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Traditional Artisan Show returns to Delaware Valley University


A small but skillful group of craftspeople dedicated to preserving the artistic skills of early America will show the fruits of their labors Aug. 26 and 27 at the Bedminster Traditional Artisan Show, slated for Delaware Valley University in Doylestown.

Thirty-six folk and formal artisans from all over the eastern and mid-western United States are scheduled to attend the show, exhibiting handcrafted furniture, paintings, textiles, carving, pottery, metal work, household goods and other treasures, all created using a traditional sensibility and time-honored techniques.

“All the artisans are doing their work primarily by hand,” said Justin Kauffman, director of the show. “I think people will be impressed with the range of work. It’s a small show that allows us to really put on display the art and craft of the best artisans working in their field.”

The show dates back to a small exhibit staged by Leonard Marschark, a maker of 18th-century-style clocks, and his wife Eve, who created replicas of 19th-century “schoolgirl art” paintings, said Kauffman. The Marscharks invited some fellow craftspeople to show their work at their Bedminster Township home, starting about 20 years ago. After a few successful years, they moved the show to Bucks County Vocational Technical School, then to Delaware Valley University.

“They kept the name because that’s how people knew the show,” said Kauffman, who is himself a maker of fine colonial-era furniture. Along with Bill Rosier, who manages the show’s online presence, and graphic designer and traditional sign-maker Jackson Foster, he has invited new artists and managed the logistics of what he calls “the best of the few remaining shows that focuses primarily on traditional American art and craft.”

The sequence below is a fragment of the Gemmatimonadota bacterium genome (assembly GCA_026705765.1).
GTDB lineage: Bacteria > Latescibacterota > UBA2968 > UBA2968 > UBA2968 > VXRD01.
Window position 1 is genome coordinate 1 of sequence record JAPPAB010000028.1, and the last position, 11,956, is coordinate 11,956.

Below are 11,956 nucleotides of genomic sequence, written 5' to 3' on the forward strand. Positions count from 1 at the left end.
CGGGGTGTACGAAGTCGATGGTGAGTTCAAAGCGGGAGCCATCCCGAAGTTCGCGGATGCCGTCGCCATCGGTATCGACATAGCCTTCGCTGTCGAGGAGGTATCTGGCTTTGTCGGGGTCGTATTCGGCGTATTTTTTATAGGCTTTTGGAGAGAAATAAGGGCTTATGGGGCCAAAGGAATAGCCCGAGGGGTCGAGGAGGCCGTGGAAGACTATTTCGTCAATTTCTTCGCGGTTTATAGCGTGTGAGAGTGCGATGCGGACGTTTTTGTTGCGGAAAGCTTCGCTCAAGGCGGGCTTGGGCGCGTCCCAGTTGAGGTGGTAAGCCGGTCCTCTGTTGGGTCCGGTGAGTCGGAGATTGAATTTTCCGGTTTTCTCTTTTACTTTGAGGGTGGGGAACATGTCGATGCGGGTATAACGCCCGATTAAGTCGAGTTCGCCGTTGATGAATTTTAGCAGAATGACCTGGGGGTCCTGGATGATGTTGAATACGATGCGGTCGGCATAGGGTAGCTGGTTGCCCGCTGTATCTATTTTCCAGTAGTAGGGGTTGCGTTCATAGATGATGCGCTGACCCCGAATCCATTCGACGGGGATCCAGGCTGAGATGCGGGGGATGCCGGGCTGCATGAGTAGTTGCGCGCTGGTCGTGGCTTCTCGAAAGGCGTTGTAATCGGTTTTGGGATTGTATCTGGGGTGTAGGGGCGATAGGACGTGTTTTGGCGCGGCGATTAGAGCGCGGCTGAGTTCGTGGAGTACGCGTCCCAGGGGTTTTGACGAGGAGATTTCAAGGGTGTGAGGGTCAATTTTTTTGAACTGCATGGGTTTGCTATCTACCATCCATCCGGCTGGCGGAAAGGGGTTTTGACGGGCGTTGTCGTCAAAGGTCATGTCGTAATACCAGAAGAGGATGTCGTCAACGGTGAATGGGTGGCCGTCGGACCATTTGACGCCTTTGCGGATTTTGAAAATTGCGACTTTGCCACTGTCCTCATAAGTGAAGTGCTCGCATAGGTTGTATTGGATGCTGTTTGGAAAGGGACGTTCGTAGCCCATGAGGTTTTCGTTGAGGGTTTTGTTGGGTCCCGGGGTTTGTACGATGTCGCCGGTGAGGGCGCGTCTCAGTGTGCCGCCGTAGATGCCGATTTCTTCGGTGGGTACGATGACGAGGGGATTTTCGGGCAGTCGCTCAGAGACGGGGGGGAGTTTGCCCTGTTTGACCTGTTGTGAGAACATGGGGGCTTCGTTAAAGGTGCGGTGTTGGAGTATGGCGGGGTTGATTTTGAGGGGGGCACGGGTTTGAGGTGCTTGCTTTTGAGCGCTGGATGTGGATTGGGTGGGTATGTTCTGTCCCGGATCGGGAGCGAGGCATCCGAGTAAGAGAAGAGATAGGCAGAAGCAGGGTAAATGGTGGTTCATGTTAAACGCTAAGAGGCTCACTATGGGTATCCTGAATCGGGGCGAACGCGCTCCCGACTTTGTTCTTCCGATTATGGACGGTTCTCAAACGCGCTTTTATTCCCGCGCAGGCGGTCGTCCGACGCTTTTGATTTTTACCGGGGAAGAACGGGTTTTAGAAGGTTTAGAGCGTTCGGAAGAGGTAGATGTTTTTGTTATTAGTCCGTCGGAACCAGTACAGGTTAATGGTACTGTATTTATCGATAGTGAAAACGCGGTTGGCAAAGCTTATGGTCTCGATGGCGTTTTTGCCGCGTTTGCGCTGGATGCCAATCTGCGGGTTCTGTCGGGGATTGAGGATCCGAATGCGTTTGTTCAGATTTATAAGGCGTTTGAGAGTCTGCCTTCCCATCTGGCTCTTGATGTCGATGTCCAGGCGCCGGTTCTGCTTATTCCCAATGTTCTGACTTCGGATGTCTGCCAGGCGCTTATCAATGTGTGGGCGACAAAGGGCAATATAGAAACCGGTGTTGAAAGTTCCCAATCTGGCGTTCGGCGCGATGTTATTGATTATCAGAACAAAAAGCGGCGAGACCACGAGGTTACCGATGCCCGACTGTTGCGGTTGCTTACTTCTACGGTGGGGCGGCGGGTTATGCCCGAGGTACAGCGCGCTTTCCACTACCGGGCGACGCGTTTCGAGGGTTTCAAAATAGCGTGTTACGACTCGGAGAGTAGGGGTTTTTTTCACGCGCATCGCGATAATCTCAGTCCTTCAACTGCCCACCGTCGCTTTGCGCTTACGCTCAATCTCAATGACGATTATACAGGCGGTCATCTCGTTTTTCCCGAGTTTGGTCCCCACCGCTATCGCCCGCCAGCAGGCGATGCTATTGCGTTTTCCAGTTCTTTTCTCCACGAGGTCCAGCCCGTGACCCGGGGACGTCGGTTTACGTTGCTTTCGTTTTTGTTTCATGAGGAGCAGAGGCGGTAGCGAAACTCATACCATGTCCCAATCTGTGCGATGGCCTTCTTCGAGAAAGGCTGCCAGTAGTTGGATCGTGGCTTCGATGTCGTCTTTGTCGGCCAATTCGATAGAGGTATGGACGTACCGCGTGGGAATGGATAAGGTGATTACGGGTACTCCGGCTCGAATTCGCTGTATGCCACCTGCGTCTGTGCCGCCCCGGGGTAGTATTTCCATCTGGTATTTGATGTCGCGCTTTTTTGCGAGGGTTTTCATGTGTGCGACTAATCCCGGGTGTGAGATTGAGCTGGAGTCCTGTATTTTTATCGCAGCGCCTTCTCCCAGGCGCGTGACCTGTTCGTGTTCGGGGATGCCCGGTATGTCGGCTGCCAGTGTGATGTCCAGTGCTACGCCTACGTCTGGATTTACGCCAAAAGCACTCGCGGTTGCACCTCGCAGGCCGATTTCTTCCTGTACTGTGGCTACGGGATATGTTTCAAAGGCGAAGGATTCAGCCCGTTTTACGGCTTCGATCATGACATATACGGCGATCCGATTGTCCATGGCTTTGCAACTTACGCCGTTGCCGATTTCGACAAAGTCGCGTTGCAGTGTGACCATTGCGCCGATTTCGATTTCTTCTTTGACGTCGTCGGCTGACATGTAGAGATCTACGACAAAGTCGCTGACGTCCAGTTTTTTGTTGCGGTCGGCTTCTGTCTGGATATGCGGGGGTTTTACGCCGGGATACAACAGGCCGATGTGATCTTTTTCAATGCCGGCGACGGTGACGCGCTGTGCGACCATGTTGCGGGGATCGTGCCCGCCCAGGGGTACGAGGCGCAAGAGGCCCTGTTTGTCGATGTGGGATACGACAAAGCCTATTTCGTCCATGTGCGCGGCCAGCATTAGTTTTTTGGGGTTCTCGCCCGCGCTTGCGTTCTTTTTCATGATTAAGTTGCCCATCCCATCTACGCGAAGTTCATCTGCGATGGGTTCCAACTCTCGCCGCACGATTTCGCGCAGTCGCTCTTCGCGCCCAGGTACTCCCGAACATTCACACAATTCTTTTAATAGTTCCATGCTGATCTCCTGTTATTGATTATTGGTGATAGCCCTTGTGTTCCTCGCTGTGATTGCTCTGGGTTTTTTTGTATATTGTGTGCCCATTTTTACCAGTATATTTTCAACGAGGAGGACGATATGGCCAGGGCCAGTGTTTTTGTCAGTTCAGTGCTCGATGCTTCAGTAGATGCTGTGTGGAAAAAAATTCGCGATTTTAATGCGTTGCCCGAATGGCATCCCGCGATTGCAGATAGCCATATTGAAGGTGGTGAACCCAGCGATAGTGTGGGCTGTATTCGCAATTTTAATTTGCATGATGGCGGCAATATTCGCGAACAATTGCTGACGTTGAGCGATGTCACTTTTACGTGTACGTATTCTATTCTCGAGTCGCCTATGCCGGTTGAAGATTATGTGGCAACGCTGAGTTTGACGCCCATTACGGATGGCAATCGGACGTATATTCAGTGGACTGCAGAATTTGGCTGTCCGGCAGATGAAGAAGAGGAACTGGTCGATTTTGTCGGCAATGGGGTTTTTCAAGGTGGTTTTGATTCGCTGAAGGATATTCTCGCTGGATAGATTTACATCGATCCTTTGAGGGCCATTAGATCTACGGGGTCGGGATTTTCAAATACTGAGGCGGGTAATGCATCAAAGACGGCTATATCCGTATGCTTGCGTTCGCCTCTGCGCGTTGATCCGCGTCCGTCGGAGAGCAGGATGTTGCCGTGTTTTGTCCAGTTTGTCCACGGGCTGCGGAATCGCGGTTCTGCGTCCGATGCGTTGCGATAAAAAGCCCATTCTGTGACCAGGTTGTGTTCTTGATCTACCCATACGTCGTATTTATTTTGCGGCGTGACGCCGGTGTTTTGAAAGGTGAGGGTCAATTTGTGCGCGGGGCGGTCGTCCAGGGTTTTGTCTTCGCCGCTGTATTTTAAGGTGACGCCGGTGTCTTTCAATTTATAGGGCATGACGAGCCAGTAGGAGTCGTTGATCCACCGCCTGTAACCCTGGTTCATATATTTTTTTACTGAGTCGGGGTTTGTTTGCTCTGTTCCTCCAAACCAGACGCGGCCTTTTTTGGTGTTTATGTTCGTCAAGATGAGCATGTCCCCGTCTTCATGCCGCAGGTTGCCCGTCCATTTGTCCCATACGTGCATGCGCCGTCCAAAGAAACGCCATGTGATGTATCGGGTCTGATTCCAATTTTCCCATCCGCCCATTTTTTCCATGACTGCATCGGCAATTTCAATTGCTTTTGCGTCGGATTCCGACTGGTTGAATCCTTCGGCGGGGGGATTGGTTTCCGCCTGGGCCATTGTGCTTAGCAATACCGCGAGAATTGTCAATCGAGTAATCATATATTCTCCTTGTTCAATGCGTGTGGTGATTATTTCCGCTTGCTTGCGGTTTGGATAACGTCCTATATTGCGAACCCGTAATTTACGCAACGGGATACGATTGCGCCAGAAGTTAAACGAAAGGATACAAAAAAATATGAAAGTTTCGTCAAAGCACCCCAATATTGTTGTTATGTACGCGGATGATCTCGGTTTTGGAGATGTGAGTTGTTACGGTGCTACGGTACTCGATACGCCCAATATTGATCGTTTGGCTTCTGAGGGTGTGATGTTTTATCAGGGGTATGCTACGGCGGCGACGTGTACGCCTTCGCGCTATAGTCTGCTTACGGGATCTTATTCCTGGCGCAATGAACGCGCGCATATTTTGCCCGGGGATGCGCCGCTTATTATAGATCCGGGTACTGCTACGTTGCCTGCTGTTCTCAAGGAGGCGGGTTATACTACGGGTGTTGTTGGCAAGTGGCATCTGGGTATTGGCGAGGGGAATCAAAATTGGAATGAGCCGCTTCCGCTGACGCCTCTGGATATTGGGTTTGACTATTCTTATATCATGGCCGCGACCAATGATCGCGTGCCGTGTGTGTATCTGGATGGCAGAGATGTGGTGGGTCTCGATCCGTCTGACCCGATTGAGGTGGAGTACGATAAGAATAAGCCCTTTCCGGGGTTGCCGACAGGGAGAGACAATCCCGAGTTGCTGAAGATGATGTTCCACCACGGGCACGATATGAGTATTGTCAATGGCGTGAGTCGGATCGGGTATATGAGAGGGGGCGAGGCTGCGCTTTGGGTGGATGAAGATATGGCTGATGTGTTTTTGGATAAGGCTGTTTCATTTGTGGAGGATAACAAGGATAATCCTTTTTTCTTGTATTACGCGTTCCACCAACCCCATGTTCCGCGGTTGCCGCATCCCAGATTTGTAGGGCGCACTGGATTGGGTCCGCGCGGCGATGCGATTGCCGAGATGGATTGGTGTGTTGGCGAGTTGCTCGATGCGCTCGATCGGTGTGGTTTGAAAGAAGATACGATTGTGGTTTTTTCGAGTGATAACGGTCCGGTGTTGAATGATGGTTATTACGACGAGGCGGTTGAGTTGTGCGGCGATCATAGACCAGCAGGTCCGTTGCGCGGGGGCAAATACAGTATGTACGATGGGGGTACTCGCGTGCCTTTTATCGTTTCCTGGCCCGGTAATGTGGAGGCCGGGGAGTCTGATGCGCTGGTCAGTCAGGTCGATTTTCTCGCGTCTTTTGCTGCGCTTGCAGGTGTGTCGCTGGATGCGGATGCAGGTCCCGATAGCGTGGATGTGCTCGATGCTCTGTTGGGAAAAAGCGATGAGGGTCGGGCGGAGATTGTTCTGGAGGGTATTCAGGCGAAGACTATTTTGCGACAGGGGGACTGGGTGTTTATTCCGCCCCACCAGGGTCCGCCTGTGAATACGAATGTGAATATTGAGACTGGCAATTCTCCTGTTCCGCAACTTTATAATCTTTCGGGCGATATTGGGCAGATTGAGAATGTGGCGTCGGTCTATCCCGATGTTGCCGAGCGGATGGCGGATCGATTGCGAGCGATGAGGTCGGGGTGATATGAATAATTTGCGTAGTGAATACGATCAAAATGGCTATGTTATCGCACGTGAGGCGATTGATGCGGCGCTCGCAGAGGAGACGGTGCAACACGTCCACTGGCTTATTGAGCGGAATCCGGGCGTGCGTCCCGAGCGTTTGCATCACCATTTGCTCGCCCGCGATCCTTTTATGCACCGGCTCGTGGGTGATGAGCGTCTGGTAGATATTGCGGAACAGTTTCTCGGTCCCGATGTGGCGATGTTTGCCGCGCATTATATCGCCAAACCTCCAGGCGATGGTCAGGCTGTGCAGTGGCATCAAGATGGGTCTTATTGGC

Traditional crafts – the making of fine functional or decorative objects, such as were made in America from the mid-1700s to the early 1800s – maintain a relevance in the contemporary world, said Kauffman. “I think people will always be drawn to period art and craft because it has a timeless design, because they value the historical precedent and they value craftsmanship. The show will be a treasure-trove for those people wishing to authentically furnish an historic home,” he said.

The craftspeople will be available throughout the show to discuss their work, said Kauffman. The exhibitors are “a very friendly crowd. Any artist will be eager to explain what they do,” he said. Questions about the materials, process and history of the various crafts are encouraged.

Hours for the show, which takes place at the university’s Moumgis Auditorium, are 10 a.m. to 5 p.m. Saturday, Aug. 26, and 10 a.m. to 3 p.m. Sunday, Aug. 27. Admission is $8, with a discount card available at Parking is free, the auditorium is handicap-accessible, and no pets are permitted inside the auditorium.

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